Until recently, helping managers and employees improve their ability to perform was the responsibility of HR staff, corporate trainers, consultants, and hired professional coaches. If you asked a supervisor what he or she was doing to help team members be better team members, the typical answer was, "That's not my job."
But why shouldn't a first-line supervisor want to help direct reports get better at what they do? For that matter, why shouldn't team members help each other perform better? It would only make their jobs easier!
The answer is that they don't know how to play that role. They have no confidence in their ability to coach someone who is trying to improve.
The solution presents itself in Thomas G. Crane's book, The Heart of Coaching, 4th Edition. The vision and purpose of the book is to help organizations establish a coaching culture, in which people at all levels take an active role in helping others in the organization work on improving skills.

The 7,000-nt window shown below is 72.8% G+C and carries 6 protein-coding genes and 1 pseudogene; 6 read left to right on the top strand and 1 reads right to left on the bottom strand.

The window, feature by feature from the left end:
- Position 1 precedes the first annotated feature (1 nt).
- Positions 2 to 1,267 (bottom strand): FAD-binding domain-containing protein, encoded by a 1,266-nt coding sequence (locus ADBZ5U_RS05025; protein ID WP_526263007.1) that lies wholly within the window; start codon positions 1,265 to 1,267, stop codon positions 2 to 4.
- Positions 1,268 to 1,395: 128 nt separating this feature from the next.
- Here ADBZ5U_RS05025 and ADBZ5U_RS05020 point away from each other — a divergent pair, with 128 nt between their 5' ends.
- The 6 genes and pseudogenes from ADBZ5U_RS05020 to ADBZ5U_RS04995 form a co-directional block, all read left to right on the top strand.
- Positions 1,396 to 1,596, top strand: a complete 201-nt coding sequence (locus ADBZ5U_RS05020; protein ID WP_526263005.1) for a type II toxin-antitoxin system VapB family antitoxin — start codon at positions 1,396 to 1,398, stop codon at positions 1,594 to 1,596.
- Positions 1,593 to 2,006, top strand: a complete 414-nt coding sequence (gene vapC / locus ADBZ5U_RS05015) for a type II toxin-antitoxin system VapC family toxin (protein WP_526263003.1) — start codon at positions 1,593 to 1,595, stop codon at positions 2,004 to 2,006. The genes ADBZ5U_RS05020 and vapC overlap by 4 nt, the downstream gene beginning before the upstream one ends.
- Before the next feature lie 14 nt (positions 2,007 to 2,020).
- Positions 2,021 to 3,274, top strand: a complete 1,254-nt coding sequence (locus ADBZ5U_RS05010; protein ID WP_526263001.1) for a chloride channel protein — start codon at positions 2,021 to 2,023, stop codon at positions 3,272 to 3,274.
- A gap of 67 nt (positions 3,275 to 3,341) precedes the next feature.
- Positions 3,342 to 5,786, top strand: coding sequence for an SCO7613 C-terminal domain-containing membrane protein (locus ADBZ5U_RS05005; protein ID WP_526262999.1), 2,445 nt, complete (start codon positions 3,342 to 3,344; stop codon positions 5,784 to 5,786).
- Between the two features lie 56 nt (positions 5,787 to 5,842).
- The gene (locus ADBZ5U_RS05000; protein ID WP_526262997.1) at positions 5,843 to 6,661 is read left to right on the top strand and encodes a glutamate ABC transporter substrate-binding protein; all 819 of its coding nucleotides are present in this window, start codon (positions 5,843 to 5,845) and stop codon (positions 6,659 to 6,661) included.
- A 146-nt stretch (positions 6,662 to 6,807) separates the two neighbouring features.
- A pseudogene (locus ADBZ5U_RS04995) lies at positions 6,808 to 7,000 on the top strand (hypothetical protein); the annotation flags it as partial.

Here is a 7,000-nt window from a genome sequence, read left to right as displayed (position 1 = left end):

The Crane's transformational coaching model has three simple phases: Foundation, Feedback, and Forwarding-the-action. Crane is a superb writer, and he clearly describes what's involved in each of these phases. The latter part of the book delivers all the how-to instruction and tips anyone would need to be effective in the coaching role.
Imagine the benefits to an organization if it successfully established a coaching culture! Learning would be so much easier. Performing at a high level would become commonplace. Human interactions would be mutually supportive. Who wouldn't want to work in an environment like that?
If this possibility excites you, I strongly recommend that you read and study The Heart of Coaching, one of the best business books of 2014.
Post by Dennis E. Coates, Ph.D., Copyright 2015. Building Personal Strength .